God gave the earth to the human race; why then have I received none?
–PIERRE-JOSEPH PROUDHON, What Is Property?
Introduction: The making of ‘classical anarchism’
In September 1872, Mikhail Bakunin and James Guillaume were expelled from the International Workingmen’s Association, known to posterity as ‘the First International’.2
Bakunin was Russian, a member of the minor gentry, son of a diplomat and a legendary revolutionary.3
Guillaume was a Swiss schoolteacher who later became a printer.4
The expulsion of these two men from an international socialist organization which in its own time was at best highly marginal to the experience of working-class people whether in Europe or beyond was nonetheless to have profound implications for the development of socialism as both ideology and movement. The expulsion, orchestrated by Karl Marx, represented a fundamental ideological division on the nature of socialism. Was socialism to be achieved
through political means and the seizure of the state through the ballot box if necessary? Or was it to be achieved through the destruction of the state itself, with socialism instead realized through a ‘social’ revolution, creating a non-hierarchical, anti-authoritarian socialist society, decentralized and organized through voluntary federation?
Bakunin and Guillaume, firm friends and political allies, found themselves expelled at the behest of Marx as they represented what would become known later as the ‘anarchist wing’ of the First International, those members and sections who believed in and argued for non-state socialism organized on cooperative and non-hierarchical lines.5
Upon their expulsion the majority of the International’s ‘sections’ – those local and regional groups which belonged to the International – defected to form an anti-authoritarian International at St. Imier in Switzerland.6
As the historian of the International Robert Graham has commented, it was in the anti-authoritarian International that the movement and corresponding ideology today referred to as anarchism was formulated and developed.7
In the words of another historian of the International, this was ‘the first socialist schism’, which marked the parting of the ways between Marxism and anarchism.8
Anarchism was forged as a coherent school of political ideologies and a movement out of the exchanges in the International, but it did not emerge simply as a reaction to Marx, nor did it have its origins exclusively in Europe. Bakunin may have been the founder of the ‘anarchist movement’ as Woodcock argued, but he was not the founder of anarchism, and like many early protagonists in the development of anarchism, the influences on him were diverse.9
Eleven years before the Hague Congress expelled him from the International, he had escaped from exile in Siberia by ship, following which (in the words of Sho Konishi) ‘he would spend over a month wandering about revolutionary Japan’.10
Bakunin’s famed revolutionary exploits and escapes took him to France, Germany, England, the United States and Japan amongst other places before he developed his ideas within the First International and the anti-authoritarian International which succeeded it.11
Originally a revolutionary advocating the cause of pan-Slav nationalism against Russian imperialism, it was comparatively late in life that Bakunin – arguably the most iconic of anarchists – became a declared anarchist.12
In Paris he met someone who had claimed the title earlier and who, according to legend, was the first to have done so. In 1840, Pierre-Joseph Proudhon, a former printer from the rural town of Besancon in the French Jura, had written baldly in his book What Is Property?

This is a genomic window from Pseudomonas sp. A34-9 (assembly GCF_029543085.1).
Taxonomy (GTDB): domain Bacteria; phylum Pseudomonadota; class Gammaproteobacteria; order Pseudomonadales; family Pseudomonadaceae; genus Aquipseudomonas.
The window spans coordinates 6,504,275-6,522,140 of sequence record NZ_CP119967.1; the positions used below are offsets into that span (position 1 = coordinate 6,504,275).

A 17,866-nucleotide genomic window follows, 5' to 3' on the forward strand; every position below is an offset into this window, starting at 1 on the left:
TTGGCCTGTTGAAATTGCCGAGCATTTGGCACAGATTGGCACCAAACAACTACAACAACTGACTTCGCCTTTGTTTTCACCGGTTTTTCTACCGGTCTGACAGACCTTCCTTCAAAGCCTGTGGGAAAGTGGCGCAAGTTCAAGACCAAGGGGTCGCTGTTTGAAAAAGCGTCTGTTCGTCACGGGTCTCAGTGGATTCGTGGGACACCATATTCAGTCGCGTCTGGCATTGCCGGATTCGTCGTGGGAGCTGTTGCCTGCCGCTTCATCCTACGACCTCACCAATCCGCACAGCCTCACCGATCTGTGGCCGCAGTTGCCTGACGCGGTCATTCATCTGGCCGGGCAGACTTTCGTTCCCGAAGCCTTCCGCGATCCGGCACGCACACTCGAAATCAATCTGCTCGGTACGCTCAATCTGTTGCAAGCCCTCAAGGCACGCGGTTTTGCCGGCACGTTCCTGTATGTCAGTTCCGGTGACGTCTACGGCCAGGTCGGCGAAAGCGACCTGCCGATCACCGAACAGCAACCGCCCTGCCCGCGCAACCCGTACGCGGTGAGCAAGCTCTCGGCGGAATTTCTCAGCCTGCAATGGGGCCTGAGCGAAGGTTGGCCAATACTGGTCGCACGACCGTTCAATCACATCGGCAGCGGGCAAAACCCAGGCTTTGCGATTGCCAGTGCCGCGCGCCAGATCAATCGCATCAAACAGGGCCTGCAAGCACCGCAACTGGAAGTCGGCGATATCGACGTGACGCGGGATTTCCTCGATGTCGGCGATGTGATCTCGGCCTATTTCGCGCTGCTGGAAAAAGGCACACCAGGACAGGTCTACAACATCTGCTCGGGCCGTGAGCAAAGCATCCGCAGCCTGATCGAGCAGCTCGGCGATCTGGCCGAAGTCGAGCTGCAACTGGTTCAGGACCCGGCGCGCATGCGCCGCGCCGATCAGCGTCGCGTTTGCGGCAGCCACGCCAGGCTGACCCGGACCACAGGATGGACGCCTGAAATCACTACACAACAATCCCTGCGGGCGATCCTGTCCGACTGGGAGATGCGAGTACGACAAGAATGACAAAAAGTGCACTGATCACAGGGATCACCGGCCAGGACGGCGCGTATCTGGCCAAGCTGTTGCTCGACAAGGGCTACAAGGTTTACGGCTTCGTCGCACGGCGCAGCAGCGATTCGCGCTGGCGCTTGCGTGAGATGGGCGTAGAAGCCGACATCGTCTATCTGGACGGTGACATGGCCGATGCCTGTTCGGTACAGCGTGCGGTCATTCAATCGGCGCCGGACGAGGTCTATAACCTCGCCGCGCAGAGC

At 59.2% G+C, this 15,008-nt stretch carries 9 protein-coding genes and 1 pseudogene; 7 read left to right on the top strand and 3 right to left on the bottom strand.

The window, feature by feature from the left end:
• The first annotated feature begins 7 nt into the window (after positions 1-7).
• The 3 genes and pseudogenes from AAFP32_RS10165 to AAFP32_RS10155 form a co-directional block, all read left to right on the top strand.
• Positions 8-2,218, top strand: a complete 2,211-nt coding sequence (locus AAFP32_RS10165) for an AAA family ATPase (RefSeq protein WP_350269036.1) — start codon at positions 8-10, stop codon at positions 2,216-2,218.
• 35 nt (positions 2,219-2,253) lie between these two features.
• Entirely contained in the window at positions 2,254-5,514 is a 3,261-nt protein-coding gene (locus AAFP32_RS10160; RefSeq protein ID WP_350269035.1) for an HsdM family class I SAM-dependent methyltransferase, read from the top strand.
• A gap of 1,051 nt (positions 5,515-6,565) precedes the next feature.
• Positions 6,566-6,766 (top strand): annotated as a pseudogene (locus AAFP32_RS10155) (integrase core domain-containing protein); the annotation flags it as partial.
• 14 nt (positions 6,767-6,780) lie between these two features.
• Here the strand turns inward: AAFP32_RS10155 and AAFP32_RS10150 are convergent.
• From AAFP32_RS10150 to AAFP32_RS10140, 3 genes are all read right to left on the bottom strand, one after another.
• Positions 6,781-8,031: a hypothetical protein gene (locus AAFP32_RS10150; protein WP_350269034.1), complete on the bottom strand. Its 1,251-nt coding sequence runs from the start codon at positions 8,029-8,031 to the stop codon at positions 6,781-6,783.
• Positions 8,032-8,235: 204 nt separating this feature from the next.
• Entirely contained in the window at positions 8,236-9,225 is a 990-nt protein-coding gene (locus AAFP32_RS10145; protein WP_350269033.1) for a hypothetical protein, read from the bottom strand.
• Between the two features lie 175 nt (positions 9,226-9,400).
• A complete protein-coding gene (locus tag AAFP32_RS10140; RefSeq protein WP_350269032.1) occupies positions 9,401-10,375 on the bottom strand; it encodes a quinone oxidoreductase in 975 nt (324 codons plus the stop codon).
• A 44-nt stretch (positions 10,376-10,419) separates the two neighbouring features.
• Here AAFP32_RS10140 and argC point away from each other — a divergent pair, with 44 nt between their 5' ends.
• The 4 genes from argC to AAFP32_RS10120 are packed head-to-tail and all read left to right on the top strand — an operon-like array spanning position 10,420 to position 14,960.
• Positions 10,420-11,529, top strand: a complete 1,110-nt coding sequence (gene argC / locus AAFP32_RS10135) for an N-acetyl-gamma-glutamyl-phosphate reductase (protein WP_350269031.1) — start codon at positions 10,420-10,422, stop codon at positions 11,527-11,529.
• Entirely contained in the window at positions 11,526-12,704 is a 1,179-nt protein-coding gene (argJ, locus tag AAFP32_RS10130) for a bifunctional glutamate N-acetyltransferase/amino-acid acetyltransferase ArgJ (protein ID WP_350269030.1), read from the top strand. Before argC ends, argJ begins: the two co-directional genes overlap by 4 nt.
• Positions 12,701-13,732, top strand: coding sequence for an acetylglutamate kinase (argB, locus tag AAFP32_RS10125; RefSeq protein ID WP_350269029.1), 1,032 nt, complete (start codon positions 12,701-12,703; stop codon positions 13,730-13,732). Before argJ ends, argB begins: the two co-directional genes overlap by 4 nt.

the claim ‘I am an anarchist’.13
Proudhon denied that his meaning was to be taken ‘satirically’; this was no rhetorical flourish.14
Proudhon was a decidedly post-Enlightenment thinker, with a typically nineteenth-century belief in societal progress and in science. For him, ‘the authority of man over man’ was ‘invers ely proportional to the stage of intellectual development which that society has reached’; ‘royalty – the government of man by man’ he saw as an ‘absurd’ order.15
With the advance of science – and the science of society – it was no longer possible for ‘enlightened’ society to submit to such an order; ‘as society seeks justice in equality, so society seeks order in anarchy’.16
Bakunin met Proudhon in Paris in 1844.17
In the words of his biographer E. H. Carr, ‘it was Proudhon more than any other man who was responsible for transforming Bakunin’s instinctive revolt against authority into a regular anarchistic creed’.18
Guillaume, for his part, would later translate much of Bakunin’s work after his death and secure his written legacy.19
In turn, Guillaume in 1872 met another Russian exile, the escaped revolutionist prince Peter Kropotkin in Switzerland. It was during his stay with Guillaume and his comrades in Switzerland that Kropotkin – who would become the most important theorist in the anarchist tradition – experienced his own conversion:
the equalitarian relations which I found in the Jura Mountains, the independence of thought and expression which I saw developing in the workers, and their unlimited devotion to the cause appealed even more strongly to my feelings; and when I came away from the mountains, after a week’s stay with the watchmakers, my views upon socialism were settled. I was an anarchist.20
The period between the 1840s and the 1870s was fundamental to the development of what historians and political theorists have typically characterized as ‘classical anarchism’ and the birth of the anarchist movement itself. But as the earlier stories illustrate, this was no simple translation of ideas into practice, and for all the names cited, it was
a process in which thousands were involved across national borders, within and without Europe. To paraphrase the title of a recent book, anarchism was
This chapter will introduce the key ideas of the period and the ways in which these were embedded in the context of the development of anarchist practices and movements, and their relationship to the broader socialist tradition. It will aim to demythologize the key ‘canonical’ events which have characterized this period in anarchism’s history and link the development of anarchism to broader debates in global history.